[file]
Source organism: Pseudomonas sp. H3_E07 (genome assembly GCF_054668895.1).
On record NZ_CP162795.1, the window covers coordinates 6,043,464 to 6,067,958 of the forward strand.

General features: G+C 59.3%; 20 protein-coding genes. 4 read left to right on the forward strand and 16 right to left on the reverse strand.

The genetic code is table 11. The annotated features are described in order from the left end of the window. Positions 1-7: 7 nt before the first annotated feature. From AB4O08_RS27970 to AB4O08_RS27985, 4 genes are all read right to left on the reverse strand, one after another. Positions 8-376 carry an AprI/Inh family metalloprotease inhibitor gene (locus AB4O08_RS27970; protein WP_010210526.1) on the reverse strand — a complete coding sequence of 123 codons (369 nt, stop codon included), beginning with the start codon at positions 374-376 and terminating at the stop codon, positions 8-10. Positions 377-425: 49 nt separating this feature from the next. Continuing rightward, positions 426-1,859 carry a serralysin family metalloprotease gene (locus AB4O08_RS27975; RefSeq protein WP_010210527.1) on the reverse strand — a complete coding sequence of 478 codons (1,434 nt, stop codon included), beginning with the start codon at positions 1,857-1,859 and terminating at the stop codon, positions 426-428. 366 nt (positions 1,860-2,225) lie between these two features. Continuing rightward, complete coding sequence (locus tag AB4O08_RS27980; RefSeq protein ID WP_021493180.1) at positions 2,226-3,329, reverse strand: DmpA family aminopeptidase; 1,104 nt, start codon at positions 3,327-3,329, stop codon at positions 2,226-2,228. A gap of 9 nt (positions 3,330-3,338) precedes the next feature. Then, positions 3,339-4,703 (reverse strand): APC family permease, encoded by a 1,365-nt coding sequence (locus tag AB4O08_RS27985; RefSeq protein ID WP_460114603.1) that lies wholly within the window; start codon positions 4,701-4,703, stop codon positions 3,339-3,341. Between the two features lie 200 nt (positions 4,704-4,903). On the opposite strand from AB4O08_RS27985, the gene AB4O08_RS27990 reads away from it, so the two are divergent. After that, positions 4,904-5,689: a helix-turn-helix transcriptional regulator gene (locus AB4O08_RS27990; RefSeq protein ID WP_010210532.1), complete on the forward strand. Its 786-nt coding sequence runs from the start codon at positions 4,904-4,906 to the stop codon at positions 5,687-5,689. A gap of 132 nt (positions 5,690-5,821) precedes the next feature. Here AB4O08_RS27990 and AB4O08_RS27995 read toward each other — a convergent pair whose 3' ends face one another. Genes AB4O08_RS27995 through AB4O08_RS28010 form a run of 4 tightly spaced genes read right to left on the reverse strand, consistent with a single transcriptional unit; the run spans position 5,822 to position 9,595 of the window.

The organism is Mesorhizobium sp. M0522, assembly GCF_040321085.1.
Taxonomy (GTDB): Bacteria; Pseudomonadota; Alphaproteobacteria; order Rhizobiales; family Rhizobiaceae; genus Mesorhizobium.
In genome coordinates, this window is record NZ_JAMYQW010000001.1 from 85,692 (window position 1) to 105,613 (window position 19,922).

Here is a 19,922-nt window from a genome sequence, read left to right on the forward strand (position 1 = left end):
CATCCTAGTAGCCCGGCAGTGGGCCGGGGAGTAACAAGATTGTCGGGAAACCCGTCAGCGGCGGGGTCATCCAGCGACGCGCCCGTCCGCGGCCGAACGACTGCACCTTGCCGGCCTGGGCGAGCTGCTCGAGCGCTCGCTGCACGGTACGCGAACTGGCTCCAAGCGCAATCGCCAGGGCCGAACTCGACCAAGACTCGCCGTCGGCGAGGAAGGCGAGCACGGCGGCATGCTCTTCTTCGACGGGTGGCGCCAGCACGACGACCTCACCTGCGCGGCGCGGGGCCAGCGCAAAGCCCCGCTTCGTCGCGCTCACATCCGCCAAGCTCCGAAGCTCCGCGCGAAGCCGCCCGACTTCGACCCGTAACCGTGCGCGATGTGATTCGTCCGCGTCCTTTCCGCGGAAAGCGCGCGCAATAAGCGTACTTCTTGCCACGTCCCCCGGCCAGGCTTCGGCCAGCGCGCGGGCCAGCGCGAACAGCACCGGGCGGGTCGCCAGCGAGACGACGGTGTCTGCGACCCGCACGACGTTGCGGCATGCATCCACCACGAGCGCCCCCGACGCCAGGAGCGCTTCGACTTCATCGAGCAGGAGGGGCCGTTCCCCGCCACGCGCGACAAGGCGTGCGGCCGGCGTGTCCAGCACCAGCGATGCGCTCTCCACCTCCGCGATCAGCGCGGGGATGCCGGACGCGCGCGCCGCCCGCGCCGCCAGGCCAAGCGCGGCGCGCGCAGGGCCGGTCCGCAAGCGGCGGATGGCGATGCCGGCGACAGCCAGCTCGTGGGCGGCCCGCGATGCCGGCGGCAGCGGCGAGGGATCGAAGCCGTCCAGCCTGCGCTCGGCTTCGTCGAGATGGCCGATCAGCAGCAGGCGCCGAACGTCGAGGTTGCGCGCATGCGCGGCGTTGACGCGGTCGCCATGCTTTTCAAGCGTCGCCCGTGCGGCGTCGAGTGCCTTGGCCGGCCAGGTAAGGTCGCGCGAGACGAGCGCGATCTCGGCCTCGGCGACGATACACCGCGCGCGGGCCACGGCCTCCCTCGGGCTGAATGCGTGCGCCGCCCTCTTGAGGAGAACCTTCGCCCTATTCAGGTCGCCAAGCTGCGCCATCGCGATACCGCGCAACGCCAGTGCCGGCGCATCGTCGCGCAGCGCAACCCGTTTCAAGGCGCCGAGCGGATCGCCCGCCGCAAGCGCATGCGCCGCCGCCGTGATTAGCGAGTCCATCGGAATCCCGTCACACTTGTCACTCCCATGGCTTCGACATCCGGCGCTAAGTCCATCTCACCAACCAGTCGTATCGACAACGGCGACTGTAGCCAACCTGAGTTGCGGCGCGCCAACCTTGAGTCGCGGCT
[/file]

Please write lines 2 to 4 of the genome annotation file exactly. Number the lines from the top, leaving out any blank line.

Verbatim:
On record NZ_CP162795.1, the window covers coordinates 6,043,464 to 6,067,958 of the forward strand.

General features: G+C 59.3%; 20 protein-coding genes. 4 read left to right on the forward strand and 16 right to left on the reverse strand.

The genetic code is table 11. The annotated features are described in order from the left end of the window. Positions 1-7: 7 nt before the first annotated feature. From AB4O08_RS27970 to AB4O08_RS27985, 4 genes are all read right to left on the reverse strand, one after another. Positions 8-376 carry an AprI/Inh family metalloprotease inhibitor gene (locus AB4O08_RS27970; protein WP_010210526.1) on the reverse strand — a complete coding sequence of 123 codons (369 nt, stop codon included), beginning with the start codon at positions 374-376 and terminating at the stop codon, positions 8-10. Positions 377-425: 49 nt separating this feature from the next. Continuing rightward, positions 426-1,859 carry a serralysin family metalloprotease gene (locus AB4O08_RS27975; RefSeq protein WP_010210527.1) on the reverse strand — a complete coding sequence of 478 codons (1,434 nt, stop codon included), beginning with the start codon at positions 1,857-1,859 and terminating at the stop codon, positions 426-428. 366 nt (positions 1,860-2,225) lie between these two features. Continuing rightward, complete coding sequence (locus tag AB4O08_RS27980; RefSeq protein ID WP_021493180.1) at positions 2,226-3,329, reverse strand: DmpA family aminopeptidase; 1,104 nt, start codon at positions 3,327-3,329, stop codon at positions 2,226-2,228. A gap of 9 nt (positions 3,330-3,338) precedes the next feature. Then, positions 3,339-4,703 (reverse strand): APC family permease, encoded by a 1,365-nt coding sequence (locus tag AB4O08_RS27985; RefSeq protein ID WP_460114603.1) that lies wholly within the window; start codon positions 4,701-4,703, stop codon positions 3,339-3,341. Between the two features lie 200 nt (positions 4,704-4,903). On the opposite strand from AB4O08_RS27985, the gene AB4O08_RS27990 reads away from it, so the two are divergent. After that, positions 4,904-5,689: a helix-turn-helix transcriptional regulator gene (locus AB4O08_RS27990; RefSeq protein ID WP_010210532.1), complete on the forward strand. Its 786-nt coding sequence runs from the start codon at positions 4,904-4,906 to the stop codon at positions 5,687-5,689. A gap of 132 nt (positions 5,690-5,821) precedes the next feature. Here AB4O08_RS27990 and AB4O08_RS27995 read toward each other — a convergent pair whose 3' ends face one another. Genes AB4O08_RS27995 through AB4O08_RS28010 form a run of 4 tightly spaced genes read right to left on the reverse strand, consistent with a single transcriptional unit; the run spans position 5,822 to position 9,595 of the window.